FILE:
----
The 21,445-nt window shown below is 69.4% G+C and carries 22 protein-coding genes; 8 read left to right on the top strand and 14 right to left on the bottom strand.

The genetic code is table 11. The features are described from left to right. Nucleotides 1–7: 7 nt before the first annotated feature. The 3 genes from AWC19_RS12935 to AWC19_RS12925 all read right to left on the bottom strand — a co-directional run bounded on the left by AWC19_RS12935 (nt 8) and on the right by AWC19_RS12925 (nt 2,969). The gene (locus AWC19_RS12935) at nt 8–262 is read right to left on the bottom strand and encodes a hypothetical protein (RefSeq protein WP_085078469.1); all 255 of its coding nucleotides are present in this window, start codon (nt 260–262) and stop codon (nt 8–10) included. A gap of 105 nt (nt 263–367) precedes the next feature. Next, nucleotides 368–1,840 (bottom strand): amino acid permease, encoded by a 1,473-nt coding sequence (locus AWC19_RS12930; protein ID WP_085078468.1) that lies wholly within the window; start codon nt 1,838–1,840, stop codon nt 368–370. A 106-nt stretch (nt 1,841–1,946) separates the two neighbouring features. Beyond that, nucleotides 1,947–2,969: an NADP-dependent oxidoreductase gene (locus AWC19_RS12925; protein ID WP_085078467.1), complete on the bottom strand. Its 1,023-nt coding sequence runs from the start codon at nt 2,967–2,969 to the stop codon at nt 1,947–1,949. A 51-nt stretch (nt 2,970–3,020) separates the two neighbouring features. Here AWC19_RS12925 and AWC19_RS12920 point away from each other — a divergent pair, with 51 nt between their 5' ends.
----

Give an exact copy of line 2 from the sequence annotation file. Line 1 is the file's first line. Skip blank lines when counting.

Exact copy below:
The genetic code is table 11. The features are described from left to right. Nucleotides 1–7: 7 nt before the first annotated feature. The 3 genes from AWC19_RS12935 to AWC19_RS12925 all read right to left on the bottom strand — a co-directional run bounded on the left by AWC19_RS12935 (nt 8) and on the right by AWC19_RS12925 (nt 2,969). The gene (locus AWC19_RS12935) at nt 8–262 is read right to left on the bottom strand and encodes a hypothetical protein (RefSeq protein WP_085078469.1); all 255 of its coding nucleotides are present in this window, start codon (nt 260–262) and stop codon (nt 8–10) included. A gap of 105 nt (nt 263–367) precedes the next feature. Next, nucleotides 368–1,840 (bottom strand): amino acid permease, encoded by a 1,473-nt coding sequence (locus AWC19_RS12930; protein ID WP_085078468.1) that lies wholly within the window; start codon nt 1,838–1,840, stop codon nt 368–370. A 106-nt stretch (nt 1,841–1,946) separates the two neighbouring features. Beyond that, nucleotides 1,947–2,969: an NADP-dependent oxidoreductase gene (locus AWC19_RS12925; protein ID WP_085078467.1), complete on the bottom strand. Its 1,023-nt coding sequence runs from the start codon at nt 2,967–2,969 to the stop codon at nt 1,947–1,949. A 51-nt stretch (nt 2,970–3,020) separates the two neighbouring features. Here AWC19_RS12925 and AWC19_RS12920 point away from each other — a divergent pair, with 51 nt between their 5' ends.